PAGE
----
• Drive through your heels. You may find it easier to push your heels into the ground by lifting your toes up.
  • Initiate the force of your pushing motion from the butt, not the lower spine or hamstrings. You will feel these muscles working to an extent, but they should not overcompensate for your glute muscles.

The Barbell Hip Thrust

barbell hip thrust

Source: www.zomt.com.au

The hip thrust is the number one hip building exercise. The knees stay bent so that the hamstrings are inhibited, forcing the glutes to work harder. Tension doesn’t let off the glutes throughout the movement like it does in other popular glute exercises. This constant tension causes a deep burn in the glutes. Muscle activation reaches a high point due to the end-range glute muscle force requirements.

The hips move through their complete range of movement, and the glutes produce incredible force as a result of the stable nature of the movement.

Since the core isn’t a limiting factor like it is in other movements, the hip thrust allows the gluteus maximus to maximise its output.Increasing glute strength and glute muscle activation will not only improve aesthetics, but it will improve the leverage and power that the glutes produce during exercise and positively impact the way your body moves and transfers force.​

How to Do it?

  • Kneel in front of a secure bench and then lay across the bench with your back arching over it.
  • Position a loaded barbell across your hips, just above your pubic bone. Hold the bart to keep it in place while doing this exercise. You can use a towel or pad to make it more comfortable.
  • Position yourself so that your hips are facing directly forward and over your knees. Your feet should be firmly planted on the floor.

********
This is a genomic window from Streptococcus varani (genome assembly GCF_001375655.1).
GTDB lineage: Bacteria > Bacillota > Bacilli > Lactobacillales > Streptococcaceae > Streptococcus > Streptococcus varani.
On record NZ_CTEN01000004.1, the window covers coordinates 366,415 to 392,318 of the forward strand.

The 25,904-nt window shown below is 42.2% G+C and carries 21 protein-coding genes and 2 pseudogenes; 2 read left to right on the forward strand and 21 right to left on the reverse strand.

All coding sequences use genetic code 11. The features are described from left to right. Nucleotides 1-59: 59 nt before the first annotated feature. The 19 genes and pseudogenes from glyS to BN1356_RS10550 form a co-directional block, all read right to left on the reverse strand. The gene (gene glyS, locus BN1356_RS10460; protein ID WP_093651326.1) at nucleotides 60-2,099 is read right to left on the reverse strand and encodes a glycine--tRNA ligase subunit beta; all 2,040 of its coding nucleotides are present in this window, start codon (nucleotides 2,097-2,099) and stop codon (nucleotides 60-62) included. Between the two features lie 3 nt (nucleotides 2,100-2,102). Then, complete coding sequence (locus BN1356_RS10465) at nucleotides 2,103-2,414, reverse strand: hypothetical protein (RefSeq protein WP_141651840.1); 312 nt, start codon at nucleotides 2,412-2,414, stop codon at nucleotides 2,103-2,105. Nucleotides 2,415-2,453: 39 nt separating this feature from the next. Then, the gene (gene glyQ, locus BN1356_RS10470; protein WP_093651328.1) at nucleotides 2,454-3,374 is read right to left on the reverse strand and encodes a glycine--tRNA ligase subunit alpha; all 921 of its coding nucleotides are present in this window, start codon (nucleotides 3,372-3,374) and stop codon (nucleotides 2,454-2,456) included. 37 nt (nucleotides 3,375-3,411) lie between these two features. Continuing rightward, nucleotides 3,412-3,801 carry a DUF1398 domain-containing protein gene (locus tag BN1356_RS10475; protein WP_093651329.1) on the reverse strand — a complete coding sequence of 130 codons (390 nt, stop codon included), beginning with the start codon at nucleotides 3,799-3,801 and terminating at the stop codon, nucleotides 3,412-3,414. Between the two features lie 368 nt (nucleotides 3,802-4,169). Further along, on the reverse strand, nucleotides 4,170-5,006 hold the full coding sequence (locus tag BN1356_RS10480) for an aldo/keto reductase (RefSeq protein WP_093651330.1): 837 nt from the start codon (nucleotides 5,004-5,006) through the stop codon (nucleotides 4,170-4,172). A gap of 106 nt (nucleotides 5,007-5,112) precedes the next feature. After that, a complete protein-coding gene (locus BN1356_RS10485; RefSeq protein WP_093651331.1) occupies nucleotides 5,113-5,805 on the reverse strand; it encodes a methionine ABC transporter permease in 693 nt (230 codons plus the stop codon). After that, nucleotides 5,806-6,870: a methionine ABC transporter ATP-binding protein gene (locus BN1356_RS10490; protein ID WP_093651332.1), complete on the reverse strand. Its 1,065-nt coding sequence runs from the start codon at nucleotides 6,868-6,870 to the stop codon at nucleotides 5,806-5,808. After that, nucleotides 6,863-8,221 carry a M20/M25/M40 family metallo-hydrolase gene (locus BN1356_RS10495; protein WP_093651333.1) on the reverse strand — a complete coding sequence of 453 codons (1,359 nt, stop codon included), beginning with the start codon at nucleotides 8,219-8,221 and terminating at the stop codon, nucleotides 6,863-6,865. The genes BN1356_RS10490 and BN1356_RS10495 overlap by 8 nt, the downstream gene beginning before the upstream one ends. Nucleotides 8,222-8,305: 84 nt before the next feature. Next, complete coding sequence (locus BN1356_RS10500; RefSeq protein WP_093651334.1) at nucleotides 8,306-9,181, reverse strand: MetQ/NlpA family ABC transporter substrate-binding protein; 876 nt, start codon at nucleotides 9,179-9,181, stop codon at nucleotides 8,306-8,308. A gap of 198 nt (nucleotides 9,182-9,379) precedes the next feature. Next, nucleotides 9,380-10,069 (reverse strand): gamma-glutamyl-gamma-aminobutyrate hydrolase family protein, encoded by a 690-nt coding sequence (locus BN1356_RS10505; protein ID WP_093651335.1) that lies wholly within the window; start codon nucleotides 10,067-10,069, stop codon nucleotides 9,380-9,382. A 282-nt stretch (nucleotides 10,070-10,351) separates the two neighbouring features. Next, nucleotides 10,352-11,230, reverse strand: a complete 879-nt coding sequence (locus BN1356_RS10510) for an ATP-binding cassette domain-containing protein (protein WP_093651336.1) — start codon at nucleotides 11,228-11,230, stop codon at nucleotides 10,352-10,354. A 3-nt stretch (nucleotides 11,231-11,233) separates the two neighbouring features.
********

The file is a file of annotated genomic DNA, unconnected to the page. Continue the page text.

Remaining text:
• Your back should be anchored firmly across the bench, as if it were hinged there. You do not want any sliding motion with your back as you are doing the movement. The barbell should also remain static throughout this exercise.
  • Breathe in, lift your hips, generating the force of the lift from your heels. Your knees should remain aligned with your toes.
  • Avoid the tendency to over extend the spine or to tilt your pelvis forward.
  • Push through your glutes to drive the hips up. You should be moving from the his rather than the spine. You must also avoid leaning forward.
  • Lift the hips as high as you can. Ensure that your spine stays in a neutral position.
  • When looked at from the side, at the top part of the movement your hips should be fully extended, while the knees remain at a right angle to the floor. The feet remain squarely on the floor throughout.
  • Perform the neaive part of the movement slowly and with control.

Common Hip Thrust Errors

  • Overarching the lower back - Hyper extending the lumbar spine is a common mistake. This is often seen in conjunction with an anterior tilt of the pelvis, which ic characterized by a dropping of the front of the pelvis and a lifting of the back of it.This is indicated by the front of the pelvis dropping downward and the back of the pelvis rising upward. It is often the result of weak glute muscles This will often happen if you have weak glutes. This gives rise to the tendency to replace glute force with pelvic thrust. The solution to this problem is to drop the weight on the bar. Also focus on maintaining stability in the spine.
  • Improper neck alignment - Lifting your head up will cause you to flex your cervical spine. You don’t want this. Keep your neck lined up with the spine as you execute the exercise.
  • Insufficient hip extension - If you load the bar with a weight you simply won’t be able to move the bar through the required range of motion. Yet, getting a full ROM is critical to building great glutes. Again the solution is to leave your ego at the door and reduce the weight on the bar.
  • Rising up on the toes - Rising onto your toes is a spill-over from too much emphasis on quad dominant exercises. If this sounds like you, you need to force yourself to keep your toes on the floor. Concentrate on activating the movement through the heels. Over time, this will come naturally.

Pendulum Quadricep Hip Extension